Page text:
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Creative Capitalism for Richer, for Poorer


































With Addis Abeba selected to host the 22nd World Economic Forum (WEF) on Africa, the movers and shakers of the global economy will have the opportunity to witness the irony of economic development in Africa.

Shiny glass walled skyscrapers and a series of urban slums, Lexus sport utility vehicles (SUVs) and old rusted public buses, as well as groups of big spending tourists and lines of beggars on the street are the faces of contemporary Africa.

So long as poverty remains the principal global hitch, the WEF serves to stage exchanges on alleviating it. Creative capitalism is one such an idea introduced in Davos, Switzerland, in January 2008, by Bill Gates, the second richest man on the planet who had a net worth of 56 billion dollars in 2010.

For Gates, creative capitalism is the new way to align individuals and social interests.

With traditional capitalism designed to serve the “haves,” the benefits of a free market system do not reach the globe’s “have nots,” he claimed. Fixing the system through creative incentive instruments is essential, according to Gates.

In an era of technology driven revolutions, the poor are marginalised as they cannot express their needs in a way that matters to markets, Gates argued.

Markets respond only to economic demands and are underpinned by the ability to pay; as a result, companies innovate for the rich.

While the conventional free market system continues, the world continues to witness more deaths from HIV/AIDS, tuberculosis (TB), and malaria, he claimed.

Amending traditional capitalism to serve the global poor requires more than changing the rules of the game, proclaimed pundits such as Michael Kinsley, former American editor of The Economist.

Traditional capitalism is the panacea as it relies on a profit motive, the driving force of innovation and investment, and there is no need to reclaim it, asserted critics, including William Easterly, professor of economics at New York University (NYU).

Due to the accumulation of wealth increasing the financial incentive to serve, little probability exists for companies to cater to the poor, argued Gates. Puritan capitalism enriches the rich while it deprives the global poor of essentials like food, shelter, and primary healthcare, he asserted.

Salvaging the world from these ills through innovation aimed at the poor is the illusion of a rich man because democracy is endangered where charity prevails, according to critics. With philanthropy at the heart of the proposed solution, the inalienable right of the poor to hold governments accountable would be estranged and the task left to the instincts of the wealthy, they argued.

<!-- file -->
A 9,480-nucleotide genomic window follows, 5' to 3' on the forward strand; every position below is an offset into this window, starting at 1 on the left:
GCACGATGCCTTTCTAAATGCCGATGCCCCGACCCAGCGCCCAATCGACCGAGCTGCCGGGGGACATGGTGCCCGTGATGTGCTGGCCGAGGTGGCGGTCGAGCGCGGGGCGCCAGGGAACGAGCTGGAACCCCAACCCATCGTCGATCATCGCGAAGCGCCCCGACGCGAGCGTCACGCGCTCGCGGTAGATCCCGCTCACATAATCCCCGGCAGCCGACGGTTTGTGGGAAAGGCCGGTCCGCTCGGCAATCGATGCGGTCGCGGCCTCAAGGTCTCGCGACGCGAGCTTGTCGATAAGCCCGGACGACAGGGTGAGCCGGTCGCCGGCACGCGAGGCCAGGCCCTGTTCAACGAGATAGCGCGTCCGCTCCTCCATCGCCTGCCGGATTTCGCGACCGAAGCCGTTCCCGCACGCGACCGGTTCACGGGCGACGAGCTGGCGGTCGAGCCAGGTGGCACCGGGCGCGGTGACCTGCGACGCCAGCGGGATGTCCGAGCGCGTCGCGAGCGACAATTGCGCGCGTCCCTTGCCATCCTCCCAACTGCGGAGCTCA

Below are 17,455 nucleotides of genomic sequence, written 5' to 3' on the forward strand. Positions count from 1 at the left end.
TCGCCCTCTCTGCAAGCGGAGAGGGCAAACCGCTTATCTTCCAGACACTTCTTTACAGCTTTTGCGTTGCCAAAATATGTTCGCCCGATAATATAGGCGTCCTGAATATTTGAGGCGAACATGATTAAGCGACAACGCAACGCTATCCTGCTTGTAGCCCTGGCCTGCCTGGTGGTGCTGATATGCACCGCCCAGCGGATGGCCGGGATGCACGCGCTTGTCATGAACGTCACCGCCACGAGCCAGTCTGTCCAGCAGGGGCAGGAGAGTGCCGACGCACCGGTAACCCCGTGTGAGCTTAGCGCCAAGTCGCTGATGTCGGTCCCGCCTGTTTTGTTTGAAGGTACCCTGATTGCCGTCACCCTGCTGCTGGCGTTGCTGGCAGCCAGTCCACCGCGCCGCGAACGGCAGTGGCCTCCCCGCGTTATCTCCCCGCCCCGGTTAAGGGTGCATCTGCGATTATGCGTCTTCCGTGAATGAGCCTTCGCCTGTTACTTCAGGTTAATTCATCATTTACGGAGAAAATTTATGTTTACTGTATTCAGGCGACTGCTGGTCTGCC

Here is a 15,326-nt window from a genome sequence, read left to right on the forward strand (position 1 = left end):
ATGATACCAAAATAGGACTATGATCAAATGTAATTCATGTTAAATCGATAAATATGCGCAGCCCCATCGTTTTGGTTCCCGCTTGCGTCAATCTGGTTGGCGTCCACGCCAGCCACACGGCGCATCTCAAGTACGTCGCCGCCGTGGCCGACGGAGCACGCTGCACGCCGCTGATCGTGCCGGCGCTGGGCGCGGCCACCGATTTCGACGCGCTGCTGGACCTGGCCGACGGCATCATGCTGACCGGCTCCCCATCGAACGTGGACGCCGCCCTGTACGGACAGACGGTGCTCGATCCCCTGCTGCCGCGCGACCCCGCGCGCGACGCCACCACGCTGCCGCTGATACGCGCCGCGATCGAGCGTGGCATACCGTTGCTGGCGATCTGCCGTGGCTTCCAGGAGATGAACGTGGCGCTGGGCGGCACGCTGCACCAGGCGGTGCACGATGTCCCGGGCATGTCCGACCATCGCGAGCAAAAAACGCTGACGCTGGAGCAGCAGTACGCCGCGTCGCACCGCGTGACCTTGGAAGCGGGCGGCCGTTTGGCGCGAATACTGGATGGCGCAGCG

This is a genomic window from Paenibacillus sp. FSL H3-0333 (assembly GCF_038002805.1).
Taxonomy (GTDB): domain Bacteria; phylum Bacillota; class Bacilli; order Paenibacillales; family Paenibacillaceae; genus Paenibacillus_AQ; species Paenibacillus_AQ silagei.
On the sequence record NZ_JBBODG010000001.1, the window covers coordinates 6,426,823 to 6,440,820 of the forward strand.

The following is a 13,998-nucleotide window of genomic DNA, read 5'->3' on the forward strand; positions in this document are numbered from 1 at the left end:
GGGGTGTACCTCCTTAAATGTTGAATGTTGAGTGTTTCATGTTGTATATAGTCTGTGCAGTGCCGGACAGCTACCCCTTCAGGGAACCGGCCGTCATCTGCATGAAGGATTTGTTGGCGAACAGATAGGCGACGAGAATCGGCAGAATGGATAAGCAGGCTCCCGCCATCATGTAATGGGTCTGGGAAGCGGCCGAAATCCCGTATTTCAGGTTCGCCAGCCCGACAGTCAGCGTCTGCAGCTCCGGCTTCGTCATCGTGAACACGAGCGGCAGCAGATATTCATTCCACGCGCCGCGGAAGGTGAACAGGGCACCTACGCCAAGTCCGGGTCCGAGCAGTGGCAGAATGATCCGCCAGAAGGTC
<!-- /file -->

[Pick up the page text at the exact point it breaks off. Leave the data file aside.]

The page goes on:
Reclaiming capitalism through philanthropy, as Gates advocates, would deprive the poor of the right to change governments, according to critics. If money defined election results, corrupt dictators could reign while filling their pockets with generous corporate gifts. In this manner, the blood diamond saga would continue, they claimed.

For Gates, innovating for the poor could be achieved through employing recognition as a proxy to market prices. The more good deeds a company does, the higher would its recognition incentive be. The inability of the poor to initiate effective economic demand would then be compensated through corporate recognition, Gates argued.

The debate continues along with the suffering of the global poor. In focusing on the market, the debate pays lip service to government effectiveness and charity accountability while perpetuating a poverty culture.

Markets can respond naturally if only states could perform their responsibilities efficiently. As can be witnessed in Africa, government failure is the principal cause of underdevelopment.

With states becoming increasingly dynastic, patrimonial, inefficient, and corrupt, markets cannot operate naturally to reach the poor. Instead, they serve the rich while denying the poor access to basic services such as education, roads, and clean water.

Cognisant that Africa has become the major destination of corporate philanthropy, it also shows the irony of charity that is unaccounted for. Public relations matter most for companies and less attention is given to the impact of their charity.

Despite the world’s hard labouring to harmonise aid, corporate philanthropy remained untouchable. While it continues not to be accounted for, it adds pain to the overstretched system.

Creative capitalism might also help to take technology nearer to the global poor. Yet, the capacity of the poor to use it should be built.

It is not that they do not want to be a part of the technology revolution, but they do not have the knowledge and skills to utilise it. Narrowing the digital divide cannot be achieved only through making gadgets available.

The utopia of creative capitalism might seem attractive in theory. However, it is much easier to talk about than getting it done.

Retiring billionaires, such as Gates, might enjoy a life of compassion and charity. Local sympathisers like NGOs, volunteer associations, and charities might even find the cause worth taking on, but none would lift the poor up from the quagmire of poverty in a more sustained manner than a regulated free market.

The talk at the WEF and other meetings should be about investment, free market, and limited state intervention rather than about repackaging charity. Retired billionaires cannot be confronted by more evidence than the faces of poverty on the streets of Addis Abeba.

A visit to the city for the forum would reveal these ironies, which call for a solution with a new tune.

Getachew T. Alemu is the Op-Ed Editor for Fortune. He can be contacted at


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